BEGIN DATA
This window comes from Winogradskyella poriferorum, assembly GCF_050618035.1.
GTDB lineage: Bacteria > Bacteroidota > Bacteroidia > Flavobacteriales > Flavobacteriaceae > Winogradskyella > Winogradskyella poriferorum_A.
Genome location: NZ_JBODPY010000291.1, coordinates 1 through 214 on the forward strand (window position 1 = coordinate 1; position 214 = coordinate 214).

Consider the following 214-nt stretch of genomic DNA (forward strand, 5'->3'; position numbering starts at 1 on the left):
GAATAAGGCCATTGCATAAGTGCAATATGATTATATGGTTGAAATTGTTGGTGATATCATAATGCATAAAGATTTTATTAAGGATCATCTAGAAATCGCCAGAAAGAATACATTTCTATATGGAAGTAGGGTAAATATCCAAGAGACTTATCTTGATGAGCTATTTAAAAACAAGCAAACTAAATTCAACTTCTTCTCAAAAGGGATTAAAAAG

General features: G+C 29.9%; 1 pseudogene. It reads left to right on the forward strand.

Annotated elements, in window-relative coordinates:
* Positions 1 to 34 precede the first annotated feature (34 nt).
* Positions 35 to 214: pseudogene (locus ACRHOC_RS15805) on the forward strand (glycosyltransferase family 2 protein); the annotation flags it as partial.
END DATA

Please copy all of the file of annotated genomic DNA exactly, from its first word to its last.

This window comes from Winogradskyella poriferorum, assembly GCF_050618035.1.
GTDB lineage: Bacteria > Bacteroidota > Bacteroidia > Flavobacteriales > Flavobacteriaceae > Winogradskyella > Winogradskyella poriferorum_A.
Genome location: NZ_JBODPY010000291.1, coordinates 1 through 214 on the forward strand (window position 1 = coordinate 1; position 214 = coordinate 214).

Consider the following 214-nt stretch of genomic DNA (forward strand, 5'->3'; position numbering starts at 1 on the left):
GAATAAGGCCATTGCATAAGTGCAATATGATTATATGGTTGAAATTGTTGGTGATATCATAATGCATAAAGATTTTATTAAGGATCATCTAGAAATCGCCAGAAAGAATACATTTCTATATGGAAGTAGGGTAAATATCCAAGAGACTTATCTTGATGAGCTATTTAAAAACAAGCAAACTAAATTCAACTTCTTCTCAAAAGGGATTAAAAAG

General features: G+C 29.9%; 1 pseudogene. It reads left to right on the forward strand.

Annotated elements, in window-relative coordinates:
* Positions 1 to 34 precede the first annotated feature (34 nt).
* Positions 35 to 214: pseudogene (locus ACRHOC_RS15805) on the forward strand (glycosyltransferase family 2 protein); the annotation flags it as partial.